And I have not bought a single new book unless it was on my wishlist already at a good price (Odd and the Frost Giants by Neil Gaiman went on sale and I’m still making efforts to get my son into Neil Gaiman) and if new ones come around they are just getting wishlisted, not bought.  AND my kindle unread books is down to 785!  Some of them were picture books for my son that I hadn’t marked as read, but progress is being made.

So, I have two books this week to post on again, but like I suggested last week, the binge reading has to slow down if I am going to make time to write.  To read my stuff that will either help me generate ideas, actually write, learn more, practice exercises, instead of just listening while running or knitting a blanket. I have magazines that I never read. I have to read fewer novels to be able to work more on writing.  It’s a sad reality.

So posts will move to every other week, like they sometimes do over the summer.  I hope this reduced frequency doesn’t lose me readers.

Anyway, these two read down books are by Linda Lafferty:

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The Drowning Guard, Linda Lafferty

Esma Sultan, a powerful princess in the Ottoman Empire, gifted a palace by her Sultan father and a favorite sibling of her Sultan brother, is haunted by her past to the point of illness.  She employs the man who drowns her lovers to hear her story so she can free herself from it. She typically sleeps with men for one night and has them killed, but her passion is different for the drowning guard, and he finds that although he has had to carry out the drownings of her lovers, his passion grows for her, too.  This angers her powerful Sultan brother, and blood is shed.

This is a feminist novel set in the Islamic world. The Sultaness has a harem of women as servants under her protection who aren’t beholden to men, and she is allowed to have sex with who she wants and then have them killed.  It is intriguing, looking at the history of Islam and the Ottoman empire, the politics and the consequences of passions.   And thinking about the intended attitudes about and more equality for women in Islam for a society who was not ready to accept anything other than patriarchy.  The book actually explains the Satanic Verses and I hadn’t known enough about Islam to know what they meant (even though I have the Salman Rushdie book on queue, of course).

And of course the trauma element and needing someone to hear your story to piece it together to be able to integrate it and move past it is always interesting to me, and her choice of who needed to hear it, to hold it, to help her reintegrate it.  It wasn’t just one of her good friends in the harem.  I thought that was intriguing and well done.

There is a lot to it, and it needs your attention. So rich in history and context, it needs you to pay attention so you don’t lose pieces.  I did have to alternate this one with Susanna Kearsley, who did have some realities of the lives of women in past times but the stories didn’t have such stark and bloody elements to them.  I needed breaks.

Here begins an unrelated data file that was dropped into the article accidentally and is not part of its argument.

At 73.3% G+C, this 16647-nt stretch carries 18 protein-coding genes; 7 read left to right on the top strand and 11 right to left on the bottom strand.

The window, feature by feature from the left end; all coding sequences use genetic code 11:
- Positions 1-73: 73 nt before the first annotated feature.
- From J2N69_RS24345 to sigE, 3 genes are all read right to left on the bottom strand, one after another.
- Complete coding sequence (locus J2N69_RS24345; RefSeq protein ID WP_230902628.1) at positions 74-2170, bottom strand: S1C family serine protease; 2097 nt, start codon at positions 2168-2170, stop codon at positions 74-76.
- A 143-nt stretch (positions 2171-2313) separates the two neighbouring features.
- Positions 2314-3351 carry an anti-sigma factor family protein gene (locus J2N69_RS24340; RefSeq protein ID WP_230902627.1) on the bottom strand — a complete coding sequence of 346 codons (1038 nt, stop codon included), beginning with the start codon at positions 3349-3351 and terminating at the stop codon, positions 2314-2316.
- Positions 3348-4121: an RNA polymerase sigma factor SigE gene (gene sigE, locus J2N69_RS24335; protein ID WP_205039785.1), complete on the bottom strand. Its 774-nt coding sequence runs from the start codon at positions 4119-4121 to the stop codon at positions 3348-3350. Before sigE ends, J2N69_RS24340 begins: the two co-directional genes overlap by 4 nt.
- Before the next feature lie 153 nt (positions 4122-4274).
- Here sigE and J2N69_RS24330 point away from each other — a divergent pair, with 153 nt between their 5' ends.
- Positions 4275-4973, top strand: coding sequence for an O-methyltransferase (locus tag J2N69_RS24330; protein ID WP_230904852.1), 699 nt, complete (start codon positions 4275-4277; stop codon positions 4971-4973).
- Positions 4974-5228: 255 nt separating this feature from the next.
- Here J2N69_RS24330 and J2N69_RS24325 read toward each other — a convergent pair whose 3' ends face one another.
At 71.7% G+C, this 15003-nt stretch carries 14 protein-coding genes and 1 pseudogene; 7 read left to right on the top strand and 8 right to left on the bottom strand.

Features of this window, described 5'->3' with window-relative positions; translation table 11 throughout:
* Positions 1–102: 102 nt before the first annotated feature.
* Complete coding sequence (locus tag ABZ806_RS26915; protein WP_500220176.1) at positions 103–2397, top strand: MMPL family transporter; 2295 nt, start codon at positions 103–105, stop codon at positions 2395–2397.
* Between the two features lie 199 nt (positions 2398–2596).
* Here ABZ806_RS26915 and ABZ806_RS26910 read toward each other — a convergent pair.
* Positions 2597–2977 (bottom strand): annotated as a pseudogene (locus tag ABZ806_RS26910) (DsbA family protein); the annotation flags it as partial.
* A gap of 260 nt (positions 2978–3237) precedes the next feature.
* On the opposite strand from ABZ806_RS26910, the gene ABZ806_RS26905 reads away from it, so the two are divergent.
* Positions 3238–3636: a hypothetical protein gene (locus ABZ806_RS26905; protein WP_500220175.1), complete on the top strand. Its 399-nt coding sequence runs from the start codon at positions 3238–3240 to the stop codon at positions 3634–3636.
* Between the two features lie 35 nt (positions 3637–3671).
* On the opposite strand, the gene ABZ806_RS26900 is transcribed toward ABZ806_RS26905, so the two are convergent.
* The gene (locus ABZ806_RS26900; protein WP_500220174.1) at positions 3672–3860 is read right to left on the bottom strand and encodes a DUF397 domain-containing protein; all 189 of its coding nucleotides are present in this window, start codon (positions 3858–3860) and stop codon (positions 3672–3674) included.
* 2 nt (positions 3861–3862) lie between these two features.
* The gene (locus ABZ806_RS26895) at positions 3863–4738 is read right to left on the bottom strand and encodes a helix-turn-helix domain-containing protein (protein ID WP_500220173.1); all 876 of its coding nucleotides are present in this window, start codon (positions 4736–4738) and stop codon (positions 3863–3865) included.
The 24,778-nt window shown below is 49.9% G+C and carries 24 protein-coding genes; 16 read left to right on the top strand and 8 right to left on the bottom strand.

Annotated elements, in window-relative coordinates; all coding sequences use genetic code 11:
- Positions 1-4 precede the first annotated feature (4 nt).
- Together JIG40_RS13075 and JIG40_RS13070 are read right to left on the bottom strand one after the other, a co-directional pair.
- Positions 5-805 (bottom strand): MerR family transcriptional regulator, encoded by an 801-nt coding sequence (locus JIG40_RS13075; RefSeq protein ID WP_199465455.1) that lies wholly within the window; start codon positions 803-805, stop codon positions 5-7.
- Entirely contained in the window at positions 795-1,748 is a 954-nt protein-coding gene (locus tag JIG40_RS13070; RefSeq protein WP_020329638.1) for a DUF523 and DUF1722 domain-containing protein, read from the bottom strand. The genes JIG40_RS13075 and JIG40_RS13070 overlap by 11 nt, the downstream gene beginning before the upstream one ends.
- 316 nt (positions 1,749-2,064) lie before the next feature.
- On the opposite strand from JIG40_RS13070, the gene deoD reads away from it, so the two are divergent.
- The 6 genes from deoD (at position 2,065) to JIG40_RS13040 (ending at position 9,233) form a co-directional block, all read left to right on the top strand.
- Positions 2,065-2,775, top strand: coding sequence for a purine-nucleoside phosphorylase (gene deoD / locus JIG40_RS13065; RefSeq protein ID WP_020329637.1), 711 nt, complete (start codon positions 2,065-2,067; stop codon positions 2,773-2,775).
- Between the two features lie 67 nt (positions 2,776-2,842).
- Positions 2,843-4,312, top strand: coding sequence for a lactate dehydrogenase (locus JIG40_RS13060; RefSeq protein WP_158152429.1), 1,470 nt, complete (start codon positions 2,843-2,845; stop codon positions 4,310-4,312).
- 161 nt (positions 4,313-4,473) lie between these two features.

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The Bloodletter’s Daughter, Linda Lafferty

 It’s 1606 in the corner of Bohemia and a teenaged girl, Marketa, is caught between her fascination with medicine and her confinement to a world that only lets women contribute to society in limited ways.  She becomes entwined in a plot to try to cure a mad prince, becoming the object of his obsession and madness. It ends in murder, but I won’t say whose.

This was a fascinating read.  My readers know I just spent the last month in the pages of historical fiction but this was more raw, more intense.  Living was hard and survival was uncertain, and women had certain roles. Society was stratified. This isn’t a modern woman looking back on the past while drinking with friends and falling in love with a sexy guy.  Not that there isn’t a place for that, because there is, and not that I didn’t need to take breaks during the intensity of this book as well as The Drowning Guard, because I did.  And like The Drowning Guard, these books were about women in the past trying to break their molds long before their time.  Standing out long before it was even close to being a thing.

This was well researched and descriptive, and is based on a real life murder scandal in that time.  It also had some history of medicine and ancient texts mixed in there, and I love the history of medicine, complete with debates on different medicinal viewpoints. Anytime it is tossed into a story I am completely hooked.

I don’t know much about the Hapsburgs, my knowledge of royal family lineage is a bit Tudor heavy due to my love of Philippa Gregory and her really being the first author to show me and earn my love for historical fiction.  But I was right there in the moment with these people scraping by in the only lives they knew, debating faith and duty and how best to heal. I’m sad it sat so long on my kindle/audible, and also that I can’t get more Lafferty books right now because I am reading what I have.  I’m concerned that this read down is actually expanding my TBR list, not cutting it down.